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McCahon House Artists In Residence 2021 Announced

McCahon House Trust is delighted to announce three outstanding New Zealand artists, Emily Karaka, Moniek Schrijer and Cora-Allan Wickliffe who have been selected for the 2021 artists’ residency programme. This year the judges were struck by the quality of the applications and the diversity of art practices represented. This, along with a defining sense of how the residency may represent a significant shift in an artist’s work, was reflected in the final selection.

As always the selection process is one the judges consider with great care as they delve deeply into each of the proposals before them and thank each and every applicant for the time and energy invested in their applications.

Emily Karaka’s work is influential as it pivots across generations, with recent exhibitions bringing her renewed voice once again in a dialogue with a younger generation of artists.

Cora-Allan Wickliffe’s work, centred around Hiapo (Niuean barkcloth) impressed the judges for the way it weaves together and embraces history, contemporary thought and personal exploration along with form, representation and symbolic imagery.

Moniek Schriher’s proposal remained in the minds of the judges for its call to push at established boundaries – for experimentation and fluidity, openness and sense-based subjectivity, testing and trialling materiality.

Emily Karaka (in residence February – May 2021)

Emily Karaka is a New Zealand Maori artist of Waikato and Ngapuhi decent (Ngai Tai, Ngati Hine, Ngati Wai, Te Kawerau a Maki, Te Waiohua, Ngati Te Ahi Waru, Tamaoho and Waiohua) was born in 1952 and has lived in and around the Central Auckland area all her life. Megan Tamati-Quennell describes Emily as “an abstract expressionist painter, her work is characterised by its expressive intensity, her use of high-key colour, text, and her gritty address of political issues related to Maori land rights, environmental issues, equity, tino rangatiratanga (Maori sovereignty) and the Treaty of Waitangi. For over five decades Emily has undertaken explorations of Maori marginalisation and dispossession through her painting. Emily has recently made work to be included in Nirin, Sydney’s 22nd Biennale, and is currently working towards a site specific work for upcoming show ‘Toi Tū Toi Ora: Contemporary Māori Art’ at Auckland Art Gallery Toi o Tāmaki.

Moniek Schrijer (in residence May – August 2021)

Moniek Schrijer is a contemporary jewellery artist from Te Whanganui-a-Tara who holds a Bachelor of Applied Arts (2012) and a Post-Graduate Diploma from Whitireia New Zealand’s Facility of Art (2013). Schrijer’s practice is characterised by the skillful adaptation and alteration of materials collected largely from second hand and recycled sources using a variety of traditional and unconventional jewellery techniques that allow for her pieces to move between the jewel and the object, the flat plane and the 3rd dimension. Her work is distinct and ingenious, weaving together wry humour, critical reflexivity and technical originality. In 2016 Schrijer was awarded a prestigious Herbert Hofmann Preis during Schmuck in München for her piece ‘tablet of’ and was Asia NZ Foundation/Wellington City Council artist in residence in Xiamen, China (2017). Her work is held in significant private and public collections in New Zealand and abroad.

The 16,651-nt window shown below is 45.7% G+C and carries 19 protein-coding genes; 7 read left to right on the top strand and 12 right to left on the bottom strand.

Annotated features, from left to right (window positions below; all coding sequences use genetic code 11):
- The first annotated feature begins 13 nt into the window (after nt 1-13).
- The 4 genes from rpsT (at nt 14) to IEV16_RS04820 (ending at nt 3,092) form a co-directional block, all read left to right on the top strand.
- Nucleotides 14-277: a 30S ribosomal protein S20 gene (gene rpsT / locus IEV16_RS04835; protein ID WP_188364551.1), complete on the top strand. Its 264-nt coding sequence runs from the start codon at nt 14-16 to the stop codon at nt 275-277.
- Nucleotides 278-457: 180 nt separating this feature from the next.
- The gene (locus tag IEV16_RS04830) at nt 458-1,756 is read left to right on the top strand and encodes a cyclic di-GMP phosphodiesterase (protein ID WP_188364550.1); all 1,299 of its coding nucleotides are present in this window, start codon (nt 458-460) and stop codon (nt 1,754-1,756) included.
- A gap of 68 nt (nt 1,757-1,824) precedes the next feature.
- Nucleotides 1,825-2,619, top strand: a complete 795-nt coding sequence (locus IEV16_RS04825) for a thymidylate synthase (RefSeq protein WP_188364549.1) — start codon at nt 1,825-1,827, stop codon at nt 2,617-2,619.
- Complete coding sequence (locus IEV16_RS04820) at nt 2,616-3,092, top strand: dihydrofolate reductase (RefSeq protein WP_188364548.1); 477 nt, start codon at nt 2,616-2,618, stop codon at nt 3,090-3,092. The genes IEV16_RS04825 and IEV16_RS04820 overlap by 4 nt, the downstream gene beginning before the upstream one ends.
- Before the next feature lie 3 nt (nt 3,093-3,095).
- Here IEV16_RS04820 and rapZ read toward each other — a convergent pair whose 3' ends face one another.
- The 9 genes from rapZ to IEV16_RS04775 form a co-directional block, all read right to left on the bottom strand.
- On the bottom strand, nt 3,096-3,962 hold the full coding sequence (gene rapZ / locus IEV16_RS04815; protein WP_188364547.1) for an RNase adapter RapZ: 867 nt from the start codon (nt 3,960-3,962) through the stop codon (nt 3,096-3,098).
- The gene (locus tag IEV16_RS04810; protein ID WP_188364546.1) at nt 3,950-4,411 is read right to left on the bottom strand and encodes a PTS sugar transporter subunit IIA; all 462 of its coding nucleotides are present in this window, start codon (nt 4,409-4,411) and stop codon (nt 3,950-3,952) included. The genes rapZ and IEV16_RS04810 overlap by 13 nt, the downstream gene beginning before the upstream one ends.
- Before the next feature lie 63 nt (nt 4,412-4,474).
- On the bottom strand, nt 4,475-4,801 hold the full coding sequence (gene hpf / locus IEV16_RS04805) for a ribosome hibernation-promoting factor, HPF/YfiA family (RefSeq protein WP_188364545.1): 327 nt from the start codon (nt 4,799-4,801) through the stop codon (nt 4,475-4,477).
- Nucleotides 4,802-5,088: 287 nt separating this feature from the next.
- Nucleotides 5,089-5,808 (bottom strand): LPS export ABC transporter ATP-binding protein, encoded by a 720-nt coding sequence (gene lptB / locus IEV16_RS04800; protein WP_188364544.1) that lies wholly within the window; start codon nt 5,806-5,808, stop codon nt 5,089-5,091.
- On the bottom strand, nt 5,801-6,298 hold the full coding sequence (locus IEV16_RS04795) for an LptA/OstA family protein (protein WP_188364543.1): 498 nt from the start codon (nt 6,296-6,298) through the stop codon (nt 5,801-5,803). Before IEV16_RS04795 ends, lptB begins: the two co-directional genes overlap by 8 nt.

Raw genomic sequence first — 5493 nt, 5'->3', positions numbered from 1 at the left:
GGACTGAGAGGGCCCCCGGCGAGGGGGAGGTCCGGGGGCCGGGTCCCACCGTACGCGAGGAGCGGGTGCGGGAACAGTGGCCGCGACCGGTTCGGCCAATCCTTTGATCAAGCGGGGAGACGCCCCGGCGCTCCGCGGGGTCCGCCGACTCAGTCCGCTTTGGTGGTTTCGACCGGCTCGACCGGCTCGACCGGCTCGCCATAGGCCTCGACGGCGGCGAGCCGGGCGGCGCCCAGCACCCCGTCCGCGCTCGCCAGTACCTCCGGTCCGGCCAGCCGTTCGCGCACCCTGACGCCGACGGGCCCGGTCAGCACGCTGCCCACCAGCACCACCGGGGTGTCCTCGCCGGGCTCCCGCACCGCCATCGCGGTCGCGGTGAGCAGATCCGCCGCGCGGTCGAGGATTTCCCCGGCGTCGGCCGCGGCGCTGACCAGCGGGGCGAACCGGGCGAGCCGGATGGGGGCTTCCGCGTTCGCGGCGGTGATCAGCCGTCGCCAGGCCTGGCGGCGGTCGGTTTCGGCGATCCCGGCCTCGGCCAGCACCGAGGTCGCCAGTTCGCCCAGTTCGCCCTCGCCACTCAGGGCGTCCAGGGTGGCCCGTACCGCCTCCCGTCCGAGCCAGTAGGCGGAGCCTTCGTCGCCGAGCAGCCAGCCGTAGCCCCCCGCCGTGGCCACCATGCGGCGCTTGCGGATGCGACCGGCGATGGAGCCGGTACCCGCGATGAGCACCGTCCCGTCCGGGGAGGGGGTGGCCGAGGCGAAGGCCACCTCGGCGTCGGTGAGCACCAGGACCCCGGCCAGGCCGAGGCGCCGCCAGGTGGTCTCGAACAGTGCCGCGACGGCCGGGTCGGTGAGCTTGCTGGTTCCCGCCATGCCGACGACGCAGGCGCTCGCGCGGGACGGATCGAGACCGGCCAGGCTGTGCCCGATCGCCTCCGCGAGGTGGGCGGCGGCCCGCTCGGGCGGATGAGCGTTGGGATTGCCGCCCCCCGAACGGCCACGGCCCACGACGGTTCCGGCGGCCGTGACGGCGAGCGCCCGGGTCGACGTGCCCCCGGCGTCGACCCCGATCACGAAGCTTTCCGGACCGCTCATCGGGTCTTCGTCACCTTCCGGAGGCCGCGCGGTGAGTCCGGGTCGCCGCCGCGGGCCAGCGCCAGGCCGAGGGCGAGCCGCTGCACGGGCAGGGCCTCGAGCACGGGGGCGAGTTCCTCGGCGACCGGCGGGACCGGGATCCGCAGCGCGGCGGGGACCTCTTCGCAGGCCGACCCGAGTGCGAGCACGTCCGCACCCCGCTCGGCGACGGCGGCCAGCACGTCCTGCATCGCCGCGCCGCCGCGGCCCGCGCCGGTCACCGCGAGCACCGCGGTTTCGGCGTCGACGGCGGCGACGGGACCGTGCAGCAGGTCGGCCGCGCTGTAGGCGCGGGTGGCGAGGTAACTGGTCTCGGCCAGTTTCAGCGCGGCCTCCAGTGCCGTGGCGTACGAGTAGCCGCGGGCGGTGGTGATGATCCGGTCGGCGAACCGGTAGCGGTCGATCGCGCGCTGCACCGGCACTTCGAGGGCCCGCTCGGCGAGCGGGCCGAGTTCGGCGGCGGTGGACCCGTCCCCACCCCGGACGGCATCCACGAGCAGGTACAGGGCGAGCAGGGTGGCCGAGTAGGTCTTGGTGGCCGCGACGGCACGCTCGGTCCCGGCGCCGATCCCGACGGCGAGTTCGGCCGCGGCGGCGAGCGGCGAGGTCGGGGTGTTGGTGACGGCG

Cora-Allan Wickliffe (in residence September – December 2021)

Cora-Allan Wickliffe is a multidisciplinary artist of Māori and Niue descent, originally from Waitakere, Auckland. She returned to Aotearoa in 2016 after working at the Walter Phillips Art Gallery in Banff, Canada. In 2013 she completed her Masters in Visual Art and Design from AUT, also receiving an AUT Postgraduate Deans award for her research and excellence. In recent years she has revived the art form of Hiapo (Niuean Barkcloth) and has been working towards passing down this skill, which has not been practiced since the early 1900’s. Over the last 15 years Cora-Allan has worked in the creative industry as a curator, preparator, photographer, artist and educator. She is currently the curator and exhibitions manager at Corban Estate Arts Centre, a founding member of BC COLLECTIVE and is the only known maker of Hiapo.

During their residency, located in the purpose built studio and accommodation adjacent to

McCahon House Museum in Titirangi, the artists will engage with local community and artists through a public programme that includes studio visits, talks and Gate Dinners. Each artist will contribute a work to the McCahon House Artists Residency collection and gift work for fundraising purposes.

The residencies are supported through investment funding from Creative New Zealand Toi Aotearoa. The Trust also receives generous support from several organisations and philanthropists including: The Trusts Community Foundation, Foundation North and Waitākere Ranges Local Board.

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